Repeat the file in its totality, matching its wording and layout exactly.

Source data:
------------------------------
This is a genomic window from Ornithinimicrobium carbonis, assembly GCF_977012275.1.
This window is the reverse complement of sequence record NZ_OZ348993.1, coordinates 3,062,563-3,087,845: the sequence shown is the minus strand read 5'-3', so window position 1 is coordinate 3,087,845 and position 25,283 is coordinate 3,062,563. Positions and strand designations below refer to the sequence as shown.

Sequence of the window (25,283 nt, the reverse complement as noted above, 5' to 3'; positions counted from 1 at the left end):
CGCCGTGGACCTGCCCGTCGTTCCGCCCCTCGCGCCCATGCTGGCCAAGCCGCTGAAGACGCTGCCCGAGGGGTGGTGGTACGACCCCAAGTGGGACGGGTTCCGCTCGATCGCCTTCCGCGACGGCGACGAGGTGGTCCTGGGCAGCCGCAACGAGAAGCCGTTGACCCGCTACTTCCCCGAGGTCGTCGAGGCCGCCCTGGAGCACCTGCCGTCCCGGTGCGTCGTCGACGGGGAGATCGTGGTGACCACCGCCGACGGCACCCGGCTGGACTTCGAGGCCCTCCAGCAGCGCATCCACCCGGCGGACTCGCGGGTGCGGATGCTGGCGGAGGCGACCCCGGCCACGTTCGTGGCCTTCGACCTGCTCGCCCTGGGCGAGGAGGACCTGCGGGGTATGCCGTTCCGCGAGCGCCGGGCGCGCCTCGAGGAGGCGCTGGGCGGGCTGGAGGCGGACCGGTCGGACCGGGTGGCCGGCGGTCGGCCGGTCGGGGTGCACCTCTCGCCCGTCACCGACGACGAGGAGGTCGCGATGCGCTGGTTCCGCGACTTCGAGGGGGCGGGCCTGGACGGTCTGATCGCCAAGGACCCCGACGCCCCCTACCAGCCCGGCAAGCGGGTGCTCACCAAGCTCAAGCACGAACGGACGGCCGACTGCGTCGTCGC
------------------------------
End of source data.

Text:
This is a genomic window from Ornithinimicrobium carbonis, assembly GCF_977012275.1.
This window is the reverse complement of sequence record NZ_OZ348993.1, coordinates 3,062,563-3,087,845: the sequence shown is the minus strand read 5'-3', so window position 1 is coordinate 3,087,845 and position 25,283 is coordinate 3,062,563. Positions and strand designations below refer to the sequence as shown.

Sequence of the window (25,283 nt, the reverse complement as noted above, 5' to 3'; positions counted from 1 at the left end):
CGCCGTGGACCTGCCCGTCGTTCCGCCCCTCGCGCCCATGCTGGCCAAGCCGCTGAAGACGCTGCCCGAGGGGTGGTGGTACGACCCCAAGTGGGACGGGTTCCGCTCGATCGCCTTCCGCGACGGCGACGAGGTGGTCCTGGGCAGCCGCAACGAGAAGCCGTTGACCCGCTACTTCCCCGAGGTCGTCGAGGCCGCCCTGGAGCACCTGCCGTCCCGGTGCGTCGTCGACGGGGAGATCGTGGTGACCACCGCCGACGGCACCCGGCTGGACTTCGAGGCCCTCCAGCAGCGCATCCACCCGGCGGACTCGCGGGTGCGGATGCTGGCGGAGGCGACCCCGGCCACGTTCGTGGCCTTCGACCTGCTCGCCCTGGGCGAGGAGGACCTGCGGGGTATGCCGTTCCGCGAGCGCCGGGCGCGCCTCGAGGAGGCGCTGGGCGGGCTGGAGGCGGACCGGTCGGACCGGGTGGCCGGCGGTCGGCCGGTCGGGGTGCACCTCTCGCCCGTCACCGACGACGAGGAGGTCGCGATGCGCTGGTTCCGCGACTTCGAGGGGGCGGGCCTGGACGGTCTGATCGCCAAGGACCCCGACGCCCCCTACCAGCCCGGCAAGCGGGTGCTCACCAAGCTCAAGCACGAACGGACGGCCGACTGCGTCGTCGC